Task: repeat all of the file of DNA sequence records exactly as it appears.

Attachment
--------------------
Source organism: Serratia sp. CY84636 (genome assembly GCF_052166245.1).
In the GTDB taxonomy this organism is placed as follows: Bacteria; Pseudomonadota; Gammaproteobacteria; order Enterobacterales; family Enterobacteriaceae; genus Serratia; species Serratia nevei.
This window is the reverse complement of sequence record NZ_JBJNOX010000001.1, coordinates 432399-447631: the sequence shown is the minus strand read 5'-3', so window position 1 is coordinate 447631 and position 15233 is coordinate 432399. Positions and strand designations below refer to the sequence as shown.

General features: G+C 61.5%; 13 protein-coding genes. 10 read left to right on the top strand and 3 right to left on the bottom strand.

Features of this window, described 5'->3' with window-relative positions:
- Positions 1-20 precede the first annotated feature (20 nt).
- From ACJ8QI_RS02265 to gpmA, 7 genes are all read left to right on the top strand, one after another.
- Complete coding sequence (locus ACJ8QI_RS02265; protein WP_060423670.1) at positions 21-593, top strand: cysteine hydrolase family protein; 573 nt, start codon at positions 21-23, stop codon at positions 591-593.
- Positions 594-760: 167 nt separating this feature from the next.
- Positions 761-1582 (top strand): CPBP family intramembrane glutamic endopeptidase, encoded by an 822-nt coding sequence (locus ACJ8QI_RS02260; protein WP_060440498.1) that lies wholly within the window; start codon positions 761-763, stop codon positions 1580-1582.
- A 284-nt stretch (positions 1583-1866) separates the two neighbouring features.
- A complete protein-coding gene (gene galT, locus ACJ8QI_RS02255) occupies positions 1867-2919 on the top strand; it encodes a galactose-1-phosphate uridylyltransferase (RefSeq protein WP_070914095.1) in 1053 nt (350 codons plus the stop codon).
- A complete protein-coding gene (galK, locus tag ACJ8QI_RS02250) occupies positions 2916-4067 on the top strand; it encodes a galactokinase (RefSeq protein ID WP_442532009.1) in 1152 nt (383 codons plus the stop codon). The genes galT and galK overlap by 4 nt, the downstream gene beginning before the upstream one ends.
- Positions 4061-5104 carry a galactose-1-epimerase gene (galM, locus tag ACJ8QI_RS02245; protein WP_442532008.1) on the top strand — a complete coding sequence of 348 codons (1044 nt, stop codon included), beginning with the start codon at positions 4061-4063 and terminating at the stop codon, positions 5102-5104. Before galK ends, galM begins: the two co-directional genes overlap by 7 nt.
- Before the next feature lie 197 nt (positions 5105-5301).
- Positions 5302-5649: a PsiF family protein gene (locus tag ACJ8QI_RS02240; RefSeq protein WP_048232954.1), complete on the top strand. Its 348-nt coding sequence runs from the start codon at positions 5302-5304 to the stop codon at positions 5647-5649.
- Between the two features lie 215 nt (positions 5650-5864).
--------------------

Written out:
Source organism: Serratia sp. CY84636 (genome assembly GCF_052166245.1).
In the GTDB taxonomy this organism is placed as follows: Bacteria; Pseudomonadota; Gammaproteobacteria; order Enterobacterales; family Enterobacteriaceae; genus Serratia; species Serratia nevei.
This window is the reverse complement of sequence record NZ_JBJNOX010000001.1, coordinates 432399-447631: the sequence shown is the minus strand read 5'-3', so window position 1 is coordinate 447631 and position 15233 is coordinate 432399. Positions and strand designations below refer to the sequence as shown.

General features: G+C 61.5%; 13 protein-coding genes. 10 read left to right on the top strand and 3 right to left on the bottom strand.

Features of this window, described 5'->3' with window-relative positions:
- Positions 1-20 precede the first annotated feature (20 nt).
- From ACJ8QI_RS02265 to gpmA, 7 genes are all read left to right on the top strand, one after another.
- Complete coding sequence (locus ACJ8QI_RS02265; protein WP_060423670.1) at positions 21-593, top strand: cysteine hydrolase family protein; 573 nt, start codon at positions 21-23, stop codon at positions 591-593.
- Positions 594-760: 167 nt separating this feature from the next.
- Positions 761-1582 (top strand): CPBP family intramembrane glutamic endopeptidase, encoded by an 822-nt coding sequence (locus ACJ8QI_RS02260; protein WP_060440498.1) that lies wholly within the window; start codon positions 761-763, stop codon positions 1580-1582.
- A 284-nt stretch (positions 1583-1866) separates the two neighbouring features.
- A complete protein-coding gene (gene galT, locus ACJ8QI_RS02255) occupies positions 1867-2919 on the top strand; it encodes a galactose-1-phosphate uridylyltransferase (RefSeq protein WP_070914095.1) in 1053 nt (350 codons plus the stop codon).
- A complete protein-coding gene (galK, locus tag ACJ8QI_RS02250) occupies positions 2916-4067 on the top strand; it encodes a galactokinase (RefSeq protein ID WP_442532009.1) in 1152 nt (383 codons plus the stop codon). The genes galT and galK overlap by 4 nt, the downstream gene beginning before the upstream one ends.
- Positions 4061-5104 carry a galactose-1-epimerase gene (galM, locus tag ACJ8QI_RS02245; protein WP_442532008.1) on the top strand — a complete coding sequence of 348 codons (1044 nt, stop codon included), beginning with the start codon at positions 4061-4063 and terminating at the stop codon, positions 5102-5104. Before galK ends, galM begins: the two co-directional genes overlap by 7 nt.
- Before the next feature lie 197 nt (positions 5105-5301).
- Positions 5302-5649: a PsiF family protein gene (locus tag ACJ8QI_RS02240; RefSeq protein WP_048232954.1), complete on the top strand. Its 348-nt coding sequence runs from the start codon at positions 5302-5304 to the stop codon at positions 5647-5649.
- Between the two features lie 215 nt (positions 5650-5864).